6 Mental Health Issues That Are More Common Than People Realise.

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The National Institute of Mental Health (NIMH) estimates that 18 percent of adults in the United States experience some form of mental illness.

Many people are aware that mental health issues such as anxiety and depression are quite common, however not many people, unless they are sufferers, fully understand the symptoms or the causes.

There is still a stigma attached to it which is not helped by people’s lack of awareness and stereotyping in the media.

Postpartum Depression

This is also referred to as postnatal depression and can occur after a woman has given birth. It effects up to one in seven women and apparently around 4% of fathers are also affected by it as well. Women can often be very tearful, lethargic and at times not bond with her new baby.

Adult ADHD

The full name for this is attention Deficit Hyperactivity Disorder and is more commonly found in children. Many grow out of the condition as they become adults but around 60% of children carry the condition with them into adulthood. Symptoms include problems with impulsivity control and heightened anxiety levels.

Social Phobia

The NIMH states that social phobia effects up to 7% of adults in the United States. The sufferer feels intense panic in social situations and some will avoid being with other people totally.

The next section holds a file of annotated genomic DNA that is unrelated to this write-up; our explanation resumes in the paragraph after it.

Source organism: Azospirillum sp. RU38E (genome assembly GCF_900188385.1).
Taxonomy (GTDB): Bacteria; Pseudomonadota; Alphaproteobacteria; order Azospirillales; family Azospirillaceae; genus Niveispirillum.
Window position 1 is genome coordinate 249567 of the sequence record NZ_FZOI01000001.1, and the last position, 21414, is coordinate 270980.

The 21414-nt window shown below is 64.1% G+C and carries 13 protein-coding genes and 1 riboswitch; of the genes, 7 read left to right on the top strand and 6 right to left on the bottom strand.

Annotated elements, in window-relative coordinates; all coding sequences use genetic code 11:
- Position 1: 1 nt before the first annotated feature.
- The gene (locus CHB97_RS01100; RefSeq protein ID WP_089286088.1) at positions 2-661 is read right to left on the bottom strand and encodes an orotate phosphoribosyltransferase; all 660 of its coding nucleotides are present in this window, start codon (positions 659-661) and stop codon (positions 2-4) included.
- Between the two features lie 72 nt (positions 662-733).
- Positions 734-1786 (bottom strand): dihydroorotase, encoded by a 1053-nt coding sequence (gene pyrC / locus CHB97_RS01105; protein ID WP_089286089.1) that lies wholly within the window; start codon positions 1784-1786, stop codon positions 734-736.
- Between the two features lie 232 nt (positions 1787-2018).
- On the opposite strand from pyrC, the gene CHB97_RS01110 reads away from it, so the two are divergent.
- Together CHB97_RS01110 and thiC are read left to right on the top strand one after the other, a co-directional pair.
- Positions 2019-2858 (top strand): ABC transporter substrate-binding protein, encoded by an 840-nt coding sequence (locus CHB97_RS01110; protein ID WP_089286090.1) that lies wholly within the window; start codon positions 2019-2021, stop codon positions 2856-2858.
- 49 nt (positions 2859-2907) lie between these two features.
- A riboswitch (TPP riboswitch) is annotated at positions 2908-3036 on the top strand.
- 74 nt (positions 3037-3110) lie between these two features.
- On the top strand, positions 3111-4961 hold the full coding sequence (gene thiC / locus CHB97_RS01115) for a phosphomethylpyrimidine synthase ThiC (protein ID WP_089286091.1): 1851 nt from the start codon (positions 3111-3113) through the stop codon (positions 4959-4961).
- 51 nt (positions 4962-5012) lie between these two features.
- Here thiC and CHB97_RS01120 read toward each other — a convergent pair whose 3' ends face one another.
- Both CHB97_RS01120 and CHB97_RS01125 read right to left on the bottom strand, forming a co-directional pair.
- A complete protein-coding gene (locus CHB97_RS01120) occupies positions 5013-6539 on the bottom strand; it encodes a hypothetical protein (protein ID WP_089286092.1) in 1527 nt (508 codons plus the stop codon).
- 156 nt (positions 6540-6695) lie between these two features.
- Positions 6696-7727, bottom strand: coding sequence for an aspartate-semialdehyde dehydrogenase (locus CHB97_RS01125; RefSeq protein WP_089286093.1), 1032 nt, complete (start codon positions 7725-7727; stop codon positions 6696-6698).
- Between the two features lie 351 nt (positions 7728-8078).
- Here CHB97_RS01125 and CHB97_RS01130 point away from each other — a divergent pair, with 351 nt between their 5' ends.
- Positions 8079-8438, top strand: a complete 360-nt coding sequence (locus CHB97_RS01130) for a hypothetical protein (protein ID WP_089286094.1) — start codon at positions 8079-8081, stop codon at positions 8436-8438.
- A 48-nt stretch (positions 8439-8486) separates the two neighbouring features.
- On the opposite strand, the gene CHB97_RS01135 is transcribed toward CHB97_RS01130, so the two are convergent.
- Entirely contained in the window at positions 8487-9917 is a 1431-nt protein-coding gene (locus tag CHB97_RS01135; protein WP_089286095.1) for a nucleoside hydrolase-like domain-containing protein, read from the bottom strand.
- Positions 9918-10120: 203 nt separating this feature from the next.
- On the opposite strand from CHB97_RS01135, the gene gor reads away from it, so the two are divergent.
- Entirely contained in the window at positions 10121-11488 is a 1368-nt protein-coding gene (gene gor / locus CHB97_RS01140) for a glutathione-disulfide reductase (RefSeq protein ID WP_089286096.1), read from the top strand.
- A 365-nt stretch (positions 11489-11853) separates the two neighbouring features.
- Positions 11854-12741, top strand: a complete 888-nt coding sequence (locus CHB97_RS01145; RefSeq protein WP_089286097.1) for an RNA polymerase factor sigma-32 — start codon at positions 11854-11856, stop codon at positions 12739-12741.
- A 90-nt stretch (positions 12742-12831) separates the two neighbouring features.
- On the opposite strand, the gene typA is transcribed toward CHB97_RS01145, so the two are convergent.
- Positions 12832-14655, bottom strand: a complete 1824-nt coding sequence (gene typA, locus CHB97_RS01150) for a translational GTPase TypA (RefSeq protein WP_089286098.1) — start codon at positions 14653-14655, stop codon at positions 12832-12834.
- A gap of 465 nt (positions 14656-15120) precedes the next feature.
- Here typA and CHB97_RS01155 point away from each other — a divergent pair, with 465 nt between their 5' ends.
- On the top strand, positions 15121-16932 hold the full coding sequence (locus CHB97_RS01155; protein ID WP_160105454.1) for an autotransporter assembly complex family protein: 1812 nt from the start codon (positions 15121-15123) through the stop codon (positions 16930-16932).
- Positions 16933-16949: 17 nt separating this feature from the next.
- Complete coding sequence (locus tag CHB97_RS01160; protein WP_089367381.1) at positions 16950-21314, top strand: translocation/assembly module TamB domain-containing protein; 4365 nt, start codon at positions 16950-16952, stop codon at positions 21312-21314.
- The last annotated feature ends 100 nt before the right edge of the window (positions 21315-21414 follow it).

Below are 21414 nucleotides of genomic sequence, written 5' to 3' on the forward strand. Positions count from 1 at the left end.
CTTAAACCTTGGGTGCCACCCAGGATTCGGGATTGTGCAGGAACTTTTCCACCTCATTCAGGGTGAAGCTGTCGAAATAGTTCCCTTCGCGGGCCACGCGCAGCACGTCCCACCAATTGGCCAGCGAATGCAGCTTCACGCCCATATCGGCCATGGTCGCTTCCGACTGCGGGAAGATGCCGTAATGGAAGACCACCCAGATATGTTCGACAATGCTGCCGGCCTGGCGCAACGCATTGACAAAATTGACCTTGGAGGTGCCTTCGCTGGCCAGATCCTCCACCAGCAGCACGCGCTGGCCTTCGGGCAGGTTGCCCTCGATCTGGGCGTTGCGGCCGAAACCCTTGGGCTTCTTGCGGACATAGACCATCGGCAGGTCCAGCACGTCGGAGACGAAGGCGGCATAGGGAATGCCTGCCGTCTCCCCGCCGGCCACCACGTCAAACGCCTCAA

This is known as Post Traumatic Stress Disorder and can occur because of any event in a sufferer’s life that has caused a huge amount of stress. Over 3.5% of Americans suffer from this and symptoms include anxiety, depression, tremors and a feeling of worthlessness.

Specific Phobias

Specific phobia is when a sufferer has an extreme fear of specific objects or situations. It is one of the most common psychological disorders effecting around 9% of the population. Sufferers experience extreme reactions to their phobia such as shaking, anxiety and panic and hyperventilation when they come into contact with whatever they are phobic about.


Many people think schizophrenia is rare but it actually effects around 1% of the World population which makes it far more common than people realise. Schizophrenia is a psychiatric disorder and sufferers can have auditory and visual hallucinations, paranoia and extreme anxiety.

It’s important as a society we try to understand conditions such as these, especially as they are so common. This is the only way to take away the stigma and ensure sufferers feel more comfortable talking about their condition to others.

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